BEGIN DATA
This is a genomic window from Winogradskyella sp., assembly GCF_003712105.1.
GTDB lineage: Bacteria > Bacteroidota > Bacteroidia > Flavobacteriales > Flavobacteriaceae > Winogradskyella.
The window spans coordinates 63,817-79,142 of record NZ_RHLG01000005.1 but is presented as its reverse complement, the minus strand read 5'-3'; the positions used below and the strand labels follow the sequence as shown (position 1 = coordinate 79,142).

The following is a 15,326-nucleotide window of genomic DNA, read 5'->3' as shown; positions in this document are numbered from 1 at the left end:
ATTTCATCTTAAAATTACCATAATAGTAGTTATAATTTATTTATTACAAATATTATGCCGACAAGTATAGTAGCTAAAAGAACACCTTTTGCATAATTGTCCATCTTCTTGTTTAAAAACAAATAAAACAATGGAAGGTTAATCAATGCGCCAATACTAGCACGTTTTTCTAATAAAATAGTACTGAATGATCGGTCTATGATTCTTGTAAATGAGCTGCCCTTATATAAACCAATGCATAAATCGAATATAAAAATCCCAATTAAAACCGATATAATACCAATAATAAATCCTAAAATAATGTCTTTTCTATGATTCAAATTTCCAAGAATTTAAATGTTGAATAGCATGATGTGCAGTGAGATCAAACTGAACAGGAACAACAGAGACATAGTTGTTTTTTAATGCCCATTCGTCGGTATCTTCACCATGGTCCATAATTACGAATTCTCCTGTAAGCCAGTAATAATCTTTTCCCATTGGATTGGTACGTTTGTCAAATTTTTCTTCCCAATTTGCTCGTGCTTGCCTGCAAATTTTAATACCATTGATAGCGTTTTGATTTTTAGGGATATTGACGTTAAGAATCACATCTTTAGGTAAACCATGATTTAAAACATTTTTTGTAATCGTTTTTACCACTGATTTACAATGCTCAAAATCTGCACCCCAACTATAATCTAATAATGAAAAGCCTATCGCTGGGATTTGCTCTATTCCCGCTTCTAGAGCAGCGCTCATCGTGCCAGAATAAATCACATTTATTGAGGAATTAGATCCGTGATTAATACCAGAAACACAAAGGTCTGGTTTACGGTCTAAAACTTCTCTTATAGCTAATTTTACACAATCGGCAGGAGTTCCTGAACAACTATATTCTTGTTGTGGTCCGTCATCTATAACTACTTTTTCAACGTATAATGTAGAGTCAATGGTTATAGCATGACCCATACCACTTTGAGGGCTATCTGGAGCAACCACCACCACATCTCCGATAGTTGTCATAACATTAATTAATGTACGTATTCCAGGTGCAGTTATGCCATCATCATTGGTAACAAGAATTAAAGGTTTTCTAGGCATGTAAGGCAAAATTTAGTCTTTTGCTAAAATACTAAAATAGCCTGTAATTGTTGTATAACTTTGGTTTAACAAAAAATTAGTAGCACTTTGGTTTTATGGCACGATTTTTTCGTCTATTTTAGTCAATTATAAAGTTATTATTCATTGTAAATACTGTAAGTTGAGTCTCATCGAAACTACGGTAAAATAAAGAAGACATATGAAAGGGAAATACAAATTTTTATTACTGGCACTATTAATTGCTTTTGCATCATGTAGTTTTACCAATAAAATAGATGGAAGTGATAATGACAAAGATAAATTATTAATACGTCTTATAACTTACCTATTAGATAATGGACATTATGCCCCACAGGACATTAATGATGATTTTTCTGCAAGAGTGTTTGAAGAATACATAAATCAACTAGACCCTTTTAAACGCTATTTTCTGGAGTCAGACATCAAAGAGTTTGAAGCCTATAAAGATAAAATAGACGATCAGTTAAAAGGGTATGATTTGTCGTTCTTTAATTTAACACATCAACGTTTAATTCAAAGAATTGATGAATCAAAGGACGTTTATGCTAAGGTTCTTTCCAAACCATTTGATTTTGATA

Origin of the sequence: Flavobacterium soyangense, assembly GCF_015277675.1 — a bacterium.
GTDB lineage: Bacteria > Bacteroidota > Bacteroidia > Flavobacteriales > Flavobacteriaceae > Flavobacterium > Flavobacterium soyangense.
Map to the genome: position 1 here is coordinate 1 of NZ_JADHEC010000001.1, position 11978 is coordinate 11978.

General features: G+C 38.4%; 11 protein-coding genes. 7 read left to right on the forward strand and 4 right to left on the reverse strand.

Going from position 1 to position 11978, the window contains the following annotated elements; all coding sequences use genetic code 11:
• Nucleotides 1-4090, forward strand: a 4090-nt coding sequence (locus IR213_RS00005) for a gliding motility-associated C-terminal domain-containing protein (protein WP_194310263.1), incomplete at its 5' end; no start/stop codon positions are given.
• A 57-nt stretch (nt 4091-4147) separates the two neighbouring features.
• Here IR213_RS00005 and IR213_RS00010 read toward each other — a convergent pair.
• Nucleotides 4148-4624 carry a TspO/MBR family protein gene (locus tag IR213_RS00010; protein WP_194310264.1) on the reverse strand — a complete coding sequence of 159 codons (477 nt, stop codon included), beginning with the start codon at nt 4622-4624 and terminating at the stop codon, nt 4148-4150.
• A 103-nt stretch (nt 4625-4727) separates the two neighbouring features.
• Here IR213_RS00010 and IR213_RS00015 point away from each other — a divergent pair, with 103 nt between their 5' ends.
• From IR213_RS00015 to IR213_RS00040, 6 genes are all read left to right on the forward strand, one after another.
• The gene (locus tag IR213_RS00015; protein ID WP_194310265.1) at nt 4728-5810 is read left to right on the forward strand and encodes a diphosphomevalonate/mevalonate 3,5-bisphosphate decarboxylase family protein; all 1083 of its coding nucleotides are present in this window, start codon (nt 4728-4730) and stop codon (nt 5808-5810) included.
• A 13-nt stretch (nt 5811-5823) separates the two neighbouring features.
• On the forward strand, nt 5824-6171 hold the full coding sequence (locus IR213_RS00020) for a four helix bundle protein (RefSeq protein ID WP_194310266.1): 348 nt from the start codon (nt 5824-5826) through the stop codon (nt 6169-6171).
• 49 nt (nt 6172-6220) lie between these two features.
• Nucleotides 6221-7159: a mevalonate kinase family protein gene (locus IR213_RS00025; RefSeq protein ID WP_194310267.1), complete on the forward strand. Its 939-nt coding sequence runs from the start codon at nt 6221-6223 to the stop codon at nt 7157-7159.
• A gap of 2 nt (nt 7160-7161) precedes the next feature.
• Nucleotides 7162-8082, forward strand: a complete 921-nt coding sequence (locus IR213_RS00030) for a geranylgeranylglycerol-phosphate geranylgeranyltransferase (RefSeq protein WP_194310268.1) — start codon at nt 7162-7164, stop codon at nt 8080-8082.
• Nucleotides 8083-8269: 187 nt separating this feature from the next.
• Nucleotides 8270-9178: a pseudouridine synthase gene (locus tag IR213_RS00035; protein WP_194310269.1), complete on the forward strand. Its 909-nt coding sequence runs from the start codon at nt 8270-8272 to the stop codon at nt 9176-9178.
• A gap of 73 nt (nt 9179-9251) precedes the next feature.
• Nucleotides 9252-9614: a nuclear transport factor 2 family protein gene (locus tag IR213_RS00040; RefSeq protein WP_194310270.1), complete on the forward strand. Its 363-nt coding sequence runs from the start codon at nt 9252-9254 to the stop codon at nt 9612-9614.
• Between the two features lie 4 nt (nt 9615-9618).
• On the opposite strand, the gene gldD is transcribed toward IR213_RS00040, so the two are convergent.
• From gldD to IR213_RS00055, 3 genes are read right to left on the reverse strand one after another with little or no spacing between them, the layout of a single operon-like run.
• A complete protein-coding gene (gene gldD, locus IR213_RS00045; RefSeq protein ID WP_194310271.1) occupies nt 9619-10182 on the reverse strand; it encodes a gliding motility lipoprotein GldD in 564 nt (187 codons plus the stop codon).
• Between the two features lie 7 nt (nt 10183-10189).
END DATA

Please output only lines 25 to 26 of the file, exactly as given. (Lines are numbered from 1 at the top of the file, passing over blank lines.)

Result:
• Nucleotides 8083-8269: 187 nt separating this feature from the next.
• Nucleotides 8270-9178: a pseudouridine synthase gene (locus tag IR213_RS00035; protein WP_194310269.1), complete on the forward strand. Its 909-nt coding sequence runs from the start codon at nt 8270-8272 to the stop codon at nt 9176-9178.